Down Syndrome

It’s week 24 of my pregnancy and I recently received the results of my week 20 anatomy ultrasound exam. With each exam, my ratio risk for having a down syndrome baby increases. One wonders why a 31-year-old woman would have such a risk, but it seems while my vitals are all perfect when I complete my exams for me (test results for blood pressure, diabetes, etc), it seems my body doesn’t want to agree with them.

Before I took my week 11 exam, my risk for down syndrome was at about 1/575 – they gave this ratio to me based on the average ratio that women my age have in my region. That means 1 out of 575 babies may have D/S. I believe nationally, the ratio is 1/979 or something that to affect. Basically – very low. After my week 11 exam, my risk went to 1/359. That didn’t look good, but my doctor was not concerned because the high risk threshold is actually 1/300. Once you go over 1/300 then they give you the option to run a Chorionic villus sampling (CVS) test. This test detects genetic disorders including D/S by taking cells from tiny fingerlike projects on the placenta called the chorionic villi for analysis. This test is considered invasive and has a 1/300 rick of causing miscarriage, so only women with a 1/300 risk of D/S or worse are offered this exam.

At week 16, I had my 2nd ultrasound exam. My risk went up to about 1/325. I can’t remember exactly, but it got a lot closer to 1/300. At 16 weeks, your doctor can offer you the option to complete an Amniocentesis (Amnio). With this exam, they take a sample of the amniotic fluid and test the chances of D/S and other genetic disorders. It also is invasive and has a 1/300 risk of causing a miscarriage.

My doctor referred me to speak with a geneticist, but we did not take the offer. You’re probably wondering, “why?” Well, we wanted to wait to see the results of my final 1st trimester exam at week 20 first.

Well, the exam came and went and as I mentioned earlier in this post, my risk increased again. This time to 1/312. Again, closer to 1/300, but not above it. So, why did my risk go up again? My doctor said it’s because the technicians saw a bright light in my baby’s heart. Usually the light is an indication of the possibility of D/S. The thing is though, the Doctor said we should not worry because he feels the bright light contradicts the rest of the exam results that state all my baby’s body parts look healthy and normal…even the heart. Meaning everything looks the way it should shape-wise and size-wise.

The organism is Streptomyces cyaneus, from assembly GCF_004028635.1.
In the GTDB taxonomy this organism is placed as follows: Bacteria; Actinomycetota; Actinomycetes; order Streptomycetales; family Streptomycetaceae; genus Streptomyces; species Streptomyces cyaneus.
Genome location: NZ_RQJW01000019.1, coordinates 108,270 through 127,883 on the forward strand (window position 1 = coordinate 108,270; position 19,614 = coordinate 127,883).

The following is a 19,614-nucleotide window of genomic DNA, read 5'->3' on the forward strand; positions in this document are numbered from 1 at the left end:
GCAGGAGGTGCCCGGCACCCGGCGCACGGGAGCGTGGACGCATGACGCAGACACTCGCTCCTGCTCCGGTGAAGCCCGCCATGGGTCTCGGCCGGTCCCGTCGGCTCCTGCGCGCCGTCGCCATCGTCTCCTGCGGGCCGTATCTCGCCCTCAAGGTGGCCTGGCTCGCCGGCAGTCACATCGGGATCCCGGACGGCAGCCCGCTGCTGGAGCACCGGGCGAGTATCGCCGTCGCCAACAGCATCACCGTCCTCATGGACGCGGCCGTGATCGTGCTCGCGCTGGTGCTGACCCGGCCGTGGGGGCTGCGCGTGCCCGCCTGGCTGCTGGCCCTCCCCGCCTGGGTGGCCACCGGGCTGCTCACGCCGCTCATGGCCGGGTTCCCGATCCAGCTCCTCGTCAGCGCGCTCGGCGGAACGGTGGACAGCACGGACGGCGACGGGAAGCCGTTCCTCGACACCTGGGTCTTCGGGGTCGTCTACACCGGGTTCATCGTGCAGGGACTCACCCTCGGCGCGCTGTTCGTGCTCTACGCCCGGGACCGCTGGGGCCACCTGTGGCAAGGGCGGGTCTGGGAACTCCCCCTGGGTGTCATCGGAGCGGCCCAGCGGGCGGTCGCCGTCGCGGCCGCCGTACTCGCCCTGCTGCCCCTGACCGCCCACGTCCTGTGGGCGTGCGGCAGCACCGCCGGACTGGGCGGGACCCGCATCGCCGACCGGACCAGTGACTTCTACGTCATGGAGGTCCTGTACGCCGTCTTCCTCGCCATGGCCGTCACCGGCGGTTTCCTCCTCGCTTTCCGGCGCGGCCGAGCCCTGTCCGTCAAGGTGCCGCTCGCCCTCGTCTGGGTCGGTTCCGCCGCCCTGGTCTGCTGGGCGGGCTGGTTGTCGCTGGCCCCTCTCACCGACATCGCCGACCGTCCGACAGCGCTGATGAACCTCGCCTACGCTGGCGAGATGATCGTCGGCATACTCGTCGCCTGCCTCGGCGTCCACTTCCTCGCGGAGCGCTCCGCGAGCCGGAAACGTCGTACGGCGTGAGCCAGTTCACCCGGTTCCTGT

My doctor offered us the option to complete the amnio anyway even though we’re below 1/300. He didn’t want to cut our options short just for 12 points. He also mentioned though that D/S is not common in Asian babies and that doctors these days often see the bright light in many Asian babies even though the babies are born healthy and without genetic defects. So, many doctors see it as a expected variance in Asian babies now.

In either event, my husband and I have decided not to do the amnio. Why? Because the fact of the matter is….even if we find out that the baby has D/S, there’s nothing we can do to change this fact. Yes, it’s upsetting to hear that my risk is high because I wouldn’t want my child to have to go through all the challenges of living life with D/S regardless how many advances they say the medical world has come up with. Every parent wants their child perfectly healthy when they are born. Especially in a world that is already so challenging. But this is one thing I can’t change. I can’t change the fact that the baby might have D/S nor can the doctors. We were blessed with a child after all the years that they told us it wasn’t possible (or slim to none). And so, my husband and I have decided not to take the risk… the risk that if we do the amnio my risk is high in having a miscarriage. Knowing my body and how things easily affect it, it would not be a wise decision.

Yes, knowing earlier means we can prepare earlier, but really whether we know for sure or not we can still prepare. We can still take the necessary steps to education ourselves on what it means to have a baby with D/S to prepare just in case. We don’t need an exam to tell us that we should take this precaution. At the same time, we will not worry about it either. Because to worry would be useless and unhealthy for me and the baby now. So, we will do what the doctor suggested we do -“take these results as a grain of salt. The ratios are simply a chance not a definite. There are many people with ratios worse than ours … in the 1/200s or worse and they too have had healthy babies”. So, we can only simply hope that our child will be born healthy and with all the proper body parts. But if it doesn’t, then we will take what we get because no matter what the baby that comes is our baby and we will love him regardless what state he is in. And because I am still truly a believer that everything happens for a reason, I will take what life gives me and make the most of it.

Leave a Reply

Your email address will not be published. Required fields are marked *